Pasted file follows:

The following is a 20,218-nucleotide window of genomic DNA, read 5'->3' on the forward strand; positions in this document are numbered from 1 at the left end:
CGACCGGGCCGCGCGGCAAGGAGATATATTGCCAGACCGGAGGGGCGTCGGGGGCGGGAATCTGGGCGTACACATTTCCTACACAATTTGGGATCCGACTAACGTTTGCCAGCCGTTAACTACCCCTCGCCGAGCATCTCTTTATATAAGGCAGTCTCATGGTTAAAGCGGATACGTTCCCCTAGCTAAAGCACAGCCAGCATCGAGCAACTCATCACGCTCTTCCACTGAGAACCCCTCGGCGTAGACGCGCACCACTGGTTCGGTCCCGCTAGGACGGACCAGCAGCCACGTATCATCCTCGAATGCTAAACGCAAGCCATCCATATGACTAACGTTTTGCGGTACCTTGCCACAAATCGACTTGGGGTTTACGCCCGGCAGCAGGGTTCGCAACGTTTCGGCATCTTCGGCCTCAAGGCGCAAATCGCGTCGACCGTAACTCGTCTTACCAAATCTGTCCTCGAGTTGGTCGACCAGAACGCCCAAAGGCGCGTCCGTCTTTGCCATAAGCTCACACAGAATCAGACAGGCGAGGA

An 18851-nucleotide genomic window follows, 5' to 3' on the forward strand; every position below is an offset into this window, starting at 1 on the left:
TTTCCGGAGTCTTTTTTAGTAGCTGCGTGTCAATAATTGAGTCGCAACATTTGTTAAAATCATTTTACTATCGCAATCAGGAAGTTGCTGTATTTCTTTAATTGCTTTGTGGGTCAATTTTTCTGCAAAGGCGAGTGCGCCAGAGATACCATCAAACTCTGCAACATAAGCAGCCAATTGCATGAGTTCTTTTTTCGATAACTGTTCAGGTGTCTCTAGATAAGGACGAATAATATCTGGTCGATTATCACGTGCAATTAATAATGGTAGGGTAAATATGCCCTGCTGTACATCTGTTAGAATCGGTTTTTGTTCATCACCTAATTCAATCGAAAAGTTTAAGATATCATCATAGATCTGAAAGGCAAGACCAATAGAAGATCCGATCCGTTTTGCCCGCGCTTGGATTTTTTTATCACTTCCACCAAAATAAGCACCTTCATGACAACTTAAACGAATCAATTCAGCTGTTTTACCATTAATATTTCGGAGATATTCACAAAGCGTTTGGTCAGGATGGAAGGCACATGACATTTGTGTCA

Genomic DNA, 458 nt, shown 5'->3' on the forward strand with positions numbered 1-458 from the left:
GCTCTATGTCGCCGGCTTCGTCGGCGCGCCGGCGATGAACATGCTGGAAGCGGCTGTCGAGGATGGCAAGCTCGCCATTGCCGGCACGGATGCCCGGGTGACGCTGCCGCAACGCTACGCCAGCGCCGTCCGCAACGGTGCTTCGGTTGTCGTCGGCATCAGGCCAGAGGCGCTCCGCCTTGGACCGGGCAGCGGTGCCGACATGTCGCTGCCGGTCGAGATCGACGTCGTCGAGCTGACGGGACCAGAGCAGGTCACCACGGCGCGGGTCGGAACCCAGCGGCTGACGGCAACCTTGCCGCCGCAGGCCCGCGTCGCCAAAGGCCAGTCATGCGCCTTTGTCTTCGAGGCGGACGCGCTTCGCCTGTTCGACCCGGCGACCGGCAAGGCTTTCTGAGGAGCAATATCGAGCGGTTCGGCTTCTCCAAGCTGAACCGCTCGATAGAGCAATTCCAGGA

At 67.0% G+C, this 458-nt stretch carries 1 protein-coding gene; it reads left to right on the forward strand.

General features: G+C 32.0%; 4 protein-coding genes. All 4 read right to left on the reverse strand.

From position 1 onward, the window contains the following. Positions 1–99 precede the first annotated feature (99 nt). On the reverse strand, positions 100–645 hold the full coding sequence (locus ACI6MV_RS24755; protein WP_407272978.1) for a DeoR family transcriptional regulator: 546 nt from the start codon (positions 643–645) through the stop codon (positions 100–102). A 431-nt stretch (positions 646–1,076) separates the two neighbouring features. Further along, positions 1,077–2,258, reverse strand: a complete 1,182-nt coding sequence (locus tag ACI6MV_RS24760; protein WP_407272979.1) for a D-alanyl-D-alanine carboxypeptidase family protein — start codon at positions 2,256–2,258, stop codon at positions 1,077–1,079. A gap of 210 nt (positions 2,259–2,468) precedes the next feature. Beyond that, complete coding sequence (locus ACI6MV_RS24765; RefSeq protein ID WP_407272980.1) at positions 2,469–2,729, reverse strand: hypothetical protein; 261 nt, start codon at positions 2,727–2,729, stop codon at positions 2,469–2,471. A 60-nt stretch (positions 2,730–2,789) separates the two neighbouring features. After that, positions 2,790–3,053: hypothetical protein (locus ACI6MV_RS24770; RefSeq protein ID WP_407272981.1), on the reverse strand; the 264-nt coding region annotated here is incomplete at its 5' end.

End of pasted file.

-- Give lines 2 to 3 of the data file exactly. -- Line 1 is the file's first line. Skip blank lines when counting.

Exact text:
CGACCGGGCCGCGCGGCAAGGAGATATATTGCCAGACCGGAGGGGCGTCGGGGGCGGGAATCTGGGCGTACACATTTCCTACACAATTTGGGATCCGACTAACGTTTGCCAGCCGTTAACTACCCCTCGCCGAGCATCTCTTTATATAAGGCAGTCTCATGGTTAAAGCGGATACGTTCCCCTAGCTAAAGCACAGCCAGCATCGAGCAACTCATCACGCTCTTCCACTGAGAACCCCTCGGCGTAGACGCGCACCACTGGTTCGGTCCCGCTAGGACGGACCAGCAGCCACGTATCATCCTCGAATGCTAAACGCAAGCCATCCATATGACTAACGTTTTGCGGTACCTTGCCACAAATCGACTTGGGGTTTACGCCCGGCAGCAGGGTTCGCAACGTTTCGGCATCTTCGGCCTCAAGGCGCAAATCGCGTCGACCGTAACTCGTCTTACCAAATCTGTCCTCGAGTTGGTCGACCAGAACGCCCAAAGGCGCGTCCGTCTTTGCCATAAGCTCACACAGAATCAGACAGGCGAGGA

An 18851-nucleotide genomic window follows, 5' to 3' on the forward strand; every position below is an offset into this window, starting at 1 on the left: